For non-coders who wanted to make websites had signed up to GeoCities and other free web hosting platforms to create their pages from scratch. Think of these platforms as the Wix and WordPress of today but with a higher learning curve.

As a result, most of its users could only create simplistic and minimalistic web pages containing GIFs, images, text, and links.

Plus, few web designers offered their skills as a service in the ’90s due to the lack of demand for an online presence. Now, you have many custom WordPress development services that can bring your design ideas to life. This shouldn’t be a surprise because the number of websites has grown exponentially.

Number of Websites


Image Source: First Site Guide

Most people nowadays poke fun at ’90s design and how it no longer translates well in today’s web design landscape. However, it did provide a straightforward user experience that delivers what people want to see from the page.

Using this minimalist design principle, you now see lots of websites designed with function and efficiency in mind.

To be fair, minimalism was not an innovation from the ’90s. However, the web design trends during those times paved the way for what minimalism is right now.

Make Your Website Stand Out with Brutalism

While web design has become more accessible even for non-designers, it’s ironic that most websites look the same nowadays. Most use the identical CMS, themes, layouts, and add-ons. This isn’t a knock on current web design, but it’s much harder for them to stand out.

Enter brutalism, the answer against the polished, professional, and homogenous design we see nowadays.

This design concept embraces the discomfort of its asymmetry as seen from the dispositioned images and text, radical font faces and sizes, and bold colors.

In other words, brutalism shows individuality and character, making it stand out from the faceless website designs. Instead of following a stringent website design checklist to ensure quality, brutalism goes for the jugular with its raw and unfiltered design.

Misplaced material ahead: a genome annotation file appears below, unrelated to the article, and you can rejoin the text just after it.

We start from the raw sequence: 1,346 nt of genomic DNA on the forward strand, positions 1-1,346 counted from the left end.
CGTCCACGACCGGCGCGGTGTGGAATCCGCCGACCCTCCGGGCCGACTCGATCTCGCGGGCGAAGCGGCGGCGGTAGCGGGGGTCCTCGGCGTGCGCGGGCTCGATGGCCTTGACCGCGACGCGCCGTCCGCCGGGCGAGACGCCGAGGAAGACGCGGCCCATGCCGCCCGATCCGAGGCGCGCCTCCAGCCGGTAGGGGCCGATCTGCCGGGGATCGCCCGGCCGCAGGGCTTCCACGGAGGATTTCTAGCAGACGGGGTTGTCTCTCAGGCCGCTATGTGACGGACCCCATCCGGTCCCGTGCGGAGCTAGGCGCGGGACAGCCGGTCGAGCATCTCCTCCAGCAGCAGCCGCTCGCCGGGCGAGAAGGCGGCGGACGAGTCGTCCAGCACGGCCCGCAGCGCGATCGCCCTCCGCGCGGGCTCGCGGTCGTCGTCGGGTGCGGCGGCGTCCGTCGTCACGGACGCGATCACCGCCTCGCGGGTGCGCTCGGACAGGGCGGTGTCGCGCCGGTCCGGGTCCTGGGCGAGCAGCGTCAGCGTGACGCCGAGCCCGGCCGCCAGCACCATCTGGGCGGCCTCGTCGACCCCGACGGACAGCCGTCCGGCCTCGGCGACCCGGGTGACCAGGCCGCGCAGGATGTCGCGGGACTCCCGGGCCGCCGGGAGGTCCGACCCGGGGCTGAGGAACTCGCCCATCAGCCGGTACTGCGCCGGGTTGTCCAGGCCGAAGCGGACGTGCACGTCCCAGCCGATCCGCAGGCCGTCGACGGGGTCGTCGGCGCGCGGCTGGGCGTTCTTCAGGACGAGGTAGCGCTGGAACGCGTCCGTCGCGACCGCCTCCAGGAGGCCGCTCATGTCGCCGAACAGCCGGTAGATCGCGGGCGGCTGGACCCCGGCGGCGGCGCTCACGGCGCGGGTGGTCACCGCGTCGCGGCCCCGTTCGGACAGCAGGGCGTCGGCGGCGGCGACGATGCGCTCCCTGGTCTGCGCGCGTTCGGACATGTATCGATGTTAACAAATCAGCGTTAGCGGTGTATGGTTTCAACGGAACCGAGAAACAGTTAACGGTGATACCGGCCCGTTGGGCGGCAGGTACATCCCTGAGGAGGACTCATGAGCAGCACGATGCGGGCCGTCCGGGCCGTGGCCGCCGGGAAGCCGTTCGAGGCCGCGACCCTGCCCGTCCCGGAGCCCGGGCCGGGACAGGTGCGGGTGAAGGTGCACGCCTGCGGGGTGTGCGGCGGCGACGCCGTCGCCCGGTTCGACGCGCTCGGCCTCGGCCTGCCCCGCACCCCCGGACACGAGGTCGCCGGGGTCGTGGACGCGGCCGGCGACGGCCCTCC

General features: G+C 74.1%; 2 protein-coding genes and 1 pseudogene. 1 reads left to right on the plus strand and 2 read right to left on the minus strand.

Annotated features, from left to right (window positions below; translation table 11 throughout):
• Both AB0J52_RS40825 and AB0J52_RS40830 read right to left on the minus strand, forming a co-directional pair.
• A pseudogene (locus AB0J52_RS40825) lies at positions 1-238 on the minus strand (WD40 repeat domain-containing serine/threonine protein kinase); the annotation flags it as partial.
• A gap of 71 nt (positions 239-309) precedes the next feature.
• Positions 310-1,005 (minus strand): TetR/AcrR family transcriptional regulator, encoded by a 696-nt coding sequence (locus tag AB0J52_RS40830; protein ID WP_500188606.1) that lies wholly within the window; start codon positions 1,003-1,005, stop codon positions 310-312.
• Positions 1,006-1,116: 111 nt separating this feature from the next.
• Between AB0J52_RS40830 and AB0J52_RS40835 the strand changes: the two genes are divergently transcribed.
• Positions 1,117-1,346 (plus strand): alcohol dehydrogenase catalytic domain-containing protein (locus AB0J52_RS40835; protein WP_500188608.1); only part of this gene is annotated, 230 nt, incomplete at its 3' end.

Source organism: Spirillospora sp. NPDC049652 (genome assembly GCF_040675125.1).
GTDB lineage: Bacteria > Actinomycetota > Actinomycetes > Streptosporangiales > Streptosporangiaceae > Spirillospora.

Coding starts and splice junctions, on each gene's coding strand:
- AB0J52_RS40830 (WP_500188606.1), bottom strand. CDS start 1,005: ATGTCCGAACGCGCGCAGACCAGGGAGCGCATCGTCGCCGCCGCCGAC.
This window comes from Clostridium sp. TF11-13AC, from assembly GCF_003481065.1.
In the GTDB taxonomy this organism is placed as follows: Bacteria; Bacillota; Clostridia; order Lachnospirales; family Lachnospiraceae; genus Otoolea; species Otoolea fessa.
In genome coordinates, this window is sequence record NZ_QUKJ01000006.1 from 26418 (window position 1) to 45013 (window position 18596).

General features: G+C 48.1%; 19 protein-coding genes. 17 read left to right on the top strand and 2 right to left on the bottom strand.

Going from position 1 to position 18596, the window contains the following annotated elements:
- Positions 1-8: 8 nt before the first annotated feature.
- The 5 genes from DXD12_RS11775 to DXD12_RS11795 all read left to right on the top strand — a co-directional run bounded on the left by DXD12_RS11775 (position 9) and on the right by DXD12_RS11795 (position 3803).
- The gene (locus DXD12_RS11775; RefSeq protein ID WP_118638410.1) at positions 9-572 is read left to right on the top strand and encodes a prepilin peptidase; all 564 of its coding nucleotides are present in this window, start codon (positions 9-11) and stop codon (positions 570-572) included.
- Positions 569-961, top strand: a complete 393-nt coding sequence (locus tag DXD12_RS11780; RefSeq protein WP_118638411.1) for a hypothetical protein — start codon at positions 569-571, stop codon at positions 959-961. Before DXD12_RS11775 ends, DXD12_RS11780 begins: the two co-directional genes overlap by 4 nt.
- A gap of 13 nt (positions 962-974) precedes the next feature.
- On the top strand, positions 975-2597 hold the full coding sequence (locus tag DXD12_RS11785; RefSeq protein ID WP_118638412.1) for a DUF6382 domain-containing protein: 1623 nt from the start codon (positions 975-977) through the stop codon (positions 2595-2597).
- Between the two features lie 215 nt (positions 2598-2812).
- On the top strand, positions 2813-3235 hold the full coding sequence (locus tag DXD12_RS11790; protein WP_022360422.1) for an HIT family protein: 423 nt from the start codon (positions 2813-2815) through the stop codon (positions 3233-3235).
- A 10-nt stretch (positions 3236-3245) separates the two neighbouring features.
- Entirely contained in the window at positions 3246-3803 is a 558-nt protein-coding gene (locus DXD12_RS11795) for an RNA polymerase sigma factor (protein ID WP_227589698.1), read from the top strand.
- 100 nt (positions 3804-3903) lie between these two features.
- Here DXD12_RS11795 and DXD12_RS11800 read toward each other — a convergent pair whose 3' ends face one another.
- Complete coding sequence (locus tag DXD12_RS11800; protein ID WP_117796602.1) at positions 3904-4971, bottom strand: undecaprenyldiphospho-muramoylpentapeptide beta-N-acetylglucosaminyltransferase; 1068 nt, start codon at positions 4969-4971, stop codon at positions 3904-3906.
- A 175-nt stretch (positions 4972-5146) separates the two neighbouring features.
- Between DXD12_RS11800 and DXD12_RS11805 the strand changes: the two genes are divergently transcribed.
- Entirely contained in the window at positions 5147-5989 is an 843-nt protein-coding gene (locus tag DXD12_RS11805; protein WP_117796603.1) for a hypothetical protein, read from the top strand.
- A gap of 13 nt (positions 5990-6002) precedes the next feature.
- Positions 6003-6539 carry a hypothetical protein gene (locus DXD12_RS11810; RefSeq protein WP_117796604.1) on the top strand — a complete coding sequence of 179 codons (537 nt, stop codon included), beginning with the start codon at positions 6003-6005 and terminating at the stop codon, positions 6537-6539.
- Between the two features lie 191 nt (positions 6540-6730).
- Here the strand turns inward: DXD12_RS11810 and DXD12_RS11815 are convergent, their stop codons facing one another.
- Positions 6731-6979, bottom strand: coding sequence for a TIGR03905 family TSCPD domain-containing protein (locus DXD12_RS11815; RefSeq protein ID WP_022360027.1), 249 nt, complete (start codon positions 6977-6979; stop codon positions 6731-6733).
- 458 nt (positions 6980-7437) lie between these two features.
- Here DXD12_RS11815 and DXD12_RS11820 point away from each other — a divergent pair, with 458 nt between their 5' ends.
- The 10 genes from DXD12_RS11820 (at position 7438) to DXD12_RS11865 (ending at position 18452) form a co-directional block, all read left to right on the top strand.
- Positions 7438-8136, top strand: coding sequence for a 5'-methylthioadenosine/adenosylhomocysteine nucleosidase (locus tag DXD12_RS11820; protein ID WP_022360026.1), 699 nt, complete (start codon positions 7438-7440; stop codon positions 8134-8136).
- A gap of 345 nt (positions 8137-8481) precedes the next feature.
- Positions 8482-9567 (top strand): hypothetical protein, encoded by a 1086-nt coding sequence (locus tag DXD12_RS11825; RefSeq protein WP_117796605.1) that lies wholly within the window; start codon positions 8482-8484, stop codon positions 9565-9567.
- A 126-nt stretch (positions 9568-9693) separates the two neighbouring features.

Going back to 90s design, brutalism was intentional just as much as it was a product of unrefined design skills. In the same context that gave birth to minimalism, brutalism was an outlandish approach to web design that focused on its intentional crudeness. Unlike minimalism, this design type embraces its faults and limitations to create something bold, loud, and extraordinary.

Mary Gaudin


Image Source: Mary Gaudin

Mary Gaudin’s brutalist web design is an example of her work. As a photographer, she displays her work on her website in a non-linear fashion that perfectly captures her style.

That said, brutalism works best when catering to an alternative audience. Most online users will find this design too challenging for their taste. This is why most web designs are similar —familiarity helps them navigate the site more easily.


Using any of the ideas above is not simply a way of bringing your visitors back to the past, where the approach to web design was different. If anything, the ideas from the ‘90s were a pivotal part of what design is now and continue to pave future innovations in web design.

The good thing about web design is if none of the designs work, you can always use the website feedback you receive from your audience and make the necessary changes.